Manny Pacquiao Vs. Ricky Hatton: Critics Uncertain Over Outcome

2009-05-01 - Pacquio Hatton

The highly anticipated title bout between Ricky Hatton and Filipino superstar Manny Pacquiao is set to go down on Saturday (May 2) at Las Vegas’ MGM Grand Hotel.

But, one thing that boxing fans are going through is uncertainty. Not over quality or if it will be an exciting match-up, but whether Hatton’s power can prevail over the lightning quick speed Pac-Man possesses.

Pacquiao is widely regarded as the sport’s best pound-for-pound fighter, but he’s never competed in the 140-pound division — where Hatton is the reigning king. So, until the fight goes down, things are up in the air.

That same question was raised, however, when the Filipino boxer faced Oscar De La Hoya back in December 2008 and had to come up two weight classes to meet the Mexican legend. Despite adversity, Pacquiao manhandled De La Hoya. Given, Oscar was 35 years old and way past his prime.

Hatton, though, is in the prime of his career and is considered by many one of the sport’s toughest. De La Hoya seems to think Hatton has an advantage, not just in power, but also speed that he says rivals Pac-Man.

“I’ve seen Ricky fight and he has speed himself,” De La Hoya told Reuters this week. “There is speed and there is power with Hatton … I don’t know how much power Manny Pacquiao is going to present to Hatton or how it is going to affect him because Hatton is a solid 140-pounder.

“He walks around at 160, 165 and I was telling Ricky: ‘Look, the punches weren’t hard.'”

Hatton shares those same sediments, claiming that his natural size will work to his advantage. He also addressed criticism over claims he has problems with southpaws. He had a message to Pacquio’s camp about that.

2009-05-01 - Pacquio Hatton“I just think that Pacquiao has underestimated me,” Hatton tells SI.com. “[Pacquiao’s camp] thinks I struggle with southpaws. If that’s their opinion, you know, don’t expect me to share their enthusiasm. They think Manny’s going to knock me out in three rounds.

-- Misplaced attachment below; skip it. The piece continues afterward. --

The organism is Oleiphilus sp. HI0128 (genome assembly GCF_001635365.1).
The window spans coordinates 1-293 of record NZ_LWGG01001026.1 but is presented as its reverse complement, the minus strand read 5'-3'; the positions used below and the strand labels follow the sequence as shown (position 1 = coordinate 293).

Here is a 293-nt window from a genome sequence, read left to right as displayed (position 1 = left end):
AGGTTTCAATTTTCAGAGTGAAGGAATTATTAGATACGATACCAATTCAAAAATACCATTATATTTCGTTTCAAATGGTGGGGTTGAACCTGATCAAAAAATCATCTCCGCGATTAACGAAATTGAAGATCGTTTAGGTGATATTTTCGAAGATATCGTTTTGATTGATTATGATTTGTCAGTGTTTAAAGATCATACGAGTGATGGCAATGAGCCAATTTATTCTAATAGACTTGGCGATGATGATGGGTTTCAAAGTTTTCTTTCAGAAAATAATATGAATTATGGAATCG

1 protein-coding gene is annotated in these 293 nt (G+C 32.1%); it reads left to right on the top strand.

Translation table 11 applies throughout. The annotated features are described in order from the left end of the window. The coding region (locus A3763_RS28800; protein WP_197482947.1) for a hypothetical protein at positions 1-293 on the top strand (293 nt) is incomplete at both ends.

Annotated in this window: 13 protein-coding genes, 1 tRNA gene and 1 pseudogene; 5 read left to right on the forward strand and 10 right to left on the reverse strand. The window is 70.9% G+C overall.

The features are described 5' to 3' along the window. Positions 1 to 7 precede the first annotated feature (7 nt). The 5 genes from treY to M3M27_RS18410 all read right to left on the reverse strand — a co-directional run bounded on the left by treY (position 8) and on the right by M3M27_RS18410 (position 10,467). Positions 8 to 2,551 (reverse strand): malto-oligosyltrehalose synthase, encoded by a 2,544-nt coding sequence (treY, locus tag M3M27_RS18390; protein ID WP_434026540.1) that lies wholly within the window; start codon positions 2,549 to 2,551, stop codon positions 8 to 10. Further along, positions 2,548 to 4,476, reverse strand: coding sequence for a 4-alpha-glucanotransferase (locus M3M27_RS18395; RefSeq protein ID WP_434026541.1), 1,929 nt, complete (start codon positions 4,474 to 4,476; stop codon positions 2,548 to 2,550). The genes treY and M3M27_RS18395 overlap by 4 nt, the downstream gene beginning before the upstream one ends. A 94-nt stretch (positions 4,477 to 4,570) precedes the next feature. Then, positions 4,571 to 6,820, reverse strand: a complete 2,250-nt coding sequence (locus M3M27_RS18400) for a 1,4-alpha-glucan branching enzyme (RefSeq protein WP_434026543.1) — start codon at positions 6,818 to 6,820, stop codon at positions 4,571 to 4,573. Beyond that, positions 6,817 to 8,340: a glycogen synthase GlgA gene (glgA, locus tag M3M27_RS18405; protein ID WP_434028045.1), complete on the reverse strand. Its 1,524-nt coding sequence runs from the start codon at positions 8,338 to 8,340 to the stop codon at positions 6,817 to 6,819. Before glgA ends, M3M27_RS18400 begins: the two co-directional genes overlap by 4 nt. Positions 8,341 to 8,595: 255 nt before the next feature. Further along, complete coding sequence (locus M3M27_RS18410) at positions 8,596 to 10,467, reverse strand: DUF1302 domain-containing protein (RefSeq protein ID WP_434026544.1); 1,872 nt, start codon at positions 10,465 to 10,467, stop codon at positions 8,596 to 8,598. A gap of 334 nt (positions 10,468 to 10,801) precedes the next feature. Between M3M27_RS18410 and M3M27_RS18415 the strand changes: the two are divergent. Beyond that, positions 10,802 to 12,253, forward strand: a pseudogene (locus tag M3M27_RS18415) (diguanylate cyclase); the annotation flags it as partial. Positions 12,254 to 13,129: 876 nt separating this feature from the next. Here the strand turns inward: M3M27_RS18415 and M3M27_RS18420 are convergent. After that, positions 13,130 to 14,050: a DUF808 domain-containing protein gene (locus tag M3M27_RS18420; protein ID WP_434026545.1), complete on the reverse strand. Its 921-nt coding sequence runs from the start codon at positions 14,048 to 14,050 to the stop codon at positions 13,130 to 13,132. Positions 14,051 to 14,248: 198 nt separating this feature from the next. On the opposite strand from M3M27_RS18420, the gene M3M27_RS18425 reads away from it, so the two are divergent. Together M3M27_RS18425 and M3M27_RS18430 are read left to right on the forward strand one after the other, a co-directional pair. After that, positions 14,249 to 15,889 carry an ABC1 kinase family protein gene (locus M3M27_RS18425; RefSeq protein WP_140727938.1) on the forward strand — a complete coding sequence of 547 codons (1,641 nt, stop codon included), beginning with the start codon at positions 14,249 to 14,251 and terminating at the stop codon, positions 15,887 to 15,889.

“I think I started off against Kostya Tszyu as a 7-to-1 underdog … I know what I’m doing and I know what I’m capable of.”

Hatton is the underdog going into Saturday’s bout as well. Pac-Man, on the other hand, is the favorite, unlike his bout against De La Hoya. His biggest problem this time around is that everybody expects him to win.

Pacquiao’s camp isn’t worried though. His trainer Freddie Roach says it’s just given the boxer much more confidence, as well as concentrated his focus.

“The win over Oscar just gave him more confidence,” Roach told the Associated Press. “So many people said he couldn’t do it, but he did. Oscar could still beat a lot of guys, but he didn’t win a second of that fight.”

Pacquio is said to be coming off one of his toughest training camps. The fighter himself believes it’s his best ever.

“I believe that I am improving and everybody knows and can see that by my last few performances,” Pacquiao said.

But, he still recognizes the challenge ahead of him. He acknowledged what many others believe — that this bout against Hatton will be his toughest fight yet.

“For me, this is not a regular fight,” he said to Reuters, 48-3-2 (36 KOs). “I consider this fight to be the toughest of my boxing career. After all he is undefeated at 140 pounds.”

Hatton agrees.

“I respect Manny, but should I really be scared of a fight with a man who’s had only two fights above 130 pounds?” Hatton asked. “Manny’s been hurt several times in the past, head shots and body shots, in smaller weight classes. And I haven’t even lost too many rounds at 140 pounds, let alone fights.”

The uncertainty and speculation will all come to a close in Vegas on Saturday though, when both fighters finally meet to answer all the questions — not with interviews, but with their gloves.

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